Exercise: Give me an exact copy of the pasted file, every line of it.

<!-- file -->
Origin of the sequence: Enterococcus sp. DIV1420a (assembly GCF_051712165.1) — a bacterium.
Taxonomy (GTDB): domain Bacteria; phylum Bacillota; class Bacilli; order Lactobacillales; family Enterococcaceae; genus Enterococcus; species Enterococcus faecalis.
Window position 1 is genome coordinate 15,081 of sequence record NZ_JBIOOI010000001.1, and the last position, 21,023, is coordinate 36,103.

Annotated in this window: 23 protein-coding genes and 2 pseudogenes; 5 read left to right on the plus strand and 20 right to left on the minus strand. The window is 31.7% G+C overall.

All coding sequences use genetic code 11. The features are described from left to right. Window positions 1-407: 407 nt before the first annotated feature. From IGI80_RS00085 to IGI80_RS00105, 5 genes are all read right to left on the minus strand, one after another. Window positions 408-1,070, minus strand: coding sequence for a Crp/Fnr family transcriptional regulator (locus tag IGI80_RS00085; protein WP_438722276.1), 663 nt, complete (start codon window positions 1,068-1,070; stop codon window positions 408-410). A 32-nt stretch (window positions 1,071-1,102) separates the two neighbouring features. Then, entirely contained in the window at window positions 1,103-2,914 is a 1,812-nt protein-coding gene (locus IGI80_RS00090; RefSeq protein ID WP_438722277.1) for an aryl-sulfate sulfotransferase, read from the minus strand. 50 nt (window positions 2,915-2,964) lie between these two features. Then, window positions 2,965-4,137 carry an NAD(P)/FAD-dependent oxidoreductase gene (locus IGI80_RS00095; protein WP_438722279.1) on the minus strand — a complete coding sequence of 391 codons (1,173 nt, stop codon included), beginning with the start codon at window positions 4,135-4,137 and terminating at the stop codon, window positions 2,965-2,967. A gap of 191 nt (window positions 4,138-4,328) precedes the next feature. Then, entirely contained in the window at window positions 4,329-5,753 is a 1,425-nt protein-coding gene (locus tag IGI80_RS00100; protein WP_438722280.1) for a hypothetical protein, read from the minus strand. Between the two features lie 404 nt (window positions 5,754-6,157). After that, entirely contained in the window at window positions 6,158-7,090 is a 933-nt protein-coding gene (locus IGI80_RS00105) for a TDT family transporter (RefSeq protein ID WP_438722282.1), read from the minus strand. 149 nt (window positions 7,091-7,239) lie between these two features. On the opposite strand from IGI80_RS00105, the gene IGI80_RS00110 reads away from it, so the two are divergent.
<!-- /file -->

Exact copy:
Origin of the sequence: Enterococcus sp. DIV1420a (assembly GCF_051712165.1) — a bacterium.
Taxonomy (GTDB): domain Bacteria; phylum Bacillota; class Bacilli; order Lactobacillales; family Enterococcaceae; genus Enterococcus; species Enterococcus faecalis.
Window position 1 is genome coordinate 15,081 of sequence record NZ_JBIOOI010000001.1, and the last position, 21,023, is coordinate 36,103.

Annotated in this window: 23 protein-coding genes and 2 pseudogenes; 5 read left to right on the plus strand and 20 right to left on the minus strand. The window is 31.7% G+C overall.

All coding sequences use genetic code 11. The features are described from left to right. Window positions 1-407: 407 nt before the first annotated feature. From IGI80_RS00085 to IGI80_RS00105, 5 genes are all read right to left on the minus strand, one after another. Window positions 408-1,070, minus strand: coding sequence for a Crp/Fnr family transcriptional regulator (locus tag IGI80_RS00085; protein WP_438722276.1), 663 nt, complete (start codon window positions 1,068-1,070; stop codon window positions 408-410). A 32-nt stretch (window positions 1,071-1,102) separates the two neighbouring features. Then, entirely contained in the window at window positions 1,103-2,914 is a 1,812-nt protein-coding gene (locus IGI80_RS00090; RefSeq protein ID WP_438722277.1) for an aryl-sulfate sulfotransferase, read from the minus strand. 50 nt (window positions 2,915-2,964) lie between these two features. Then, window positions 2,965-4,137 carry an NAD(P)/FAD-dependent oxidoreductase gene (locus IGI80_RS00095; protein WP_438722279.1) on the minus strand — a complete coding sequence of 391 codons (1,173 nt, stop codon included), beginning with the start codon at window positions 4,135-4,137 and terminating at the stop codon, window positions 2,965-2,967. A gap of 191 nt (window positions 4,138-4,328) precedes the next feature. Then, entirely contained in the window at window positions 4,329-5,753 is a 1,425-nt protein-coding gene (locus tag IGI80_RS00100; protein WP_438722280.1) for a hypothetical protein, read from the minus strand. Between the two features lie 404 nt (window positions 5,754-6,157). After that, entirely contained in the window at window positions 6,158-7,090 is a 933-nt protein-coding gene (locus IGI80_RS00105) for a TDT family transporter (RefSeq protein ID WP_438722282.1), read from the minus strand. 149 nt (window positions 7,091-7,239) lie between these two features. On the opposite strand from IGI80_RS00105, the gene IGI80_RS00110 reads away from it, so the two are divergent.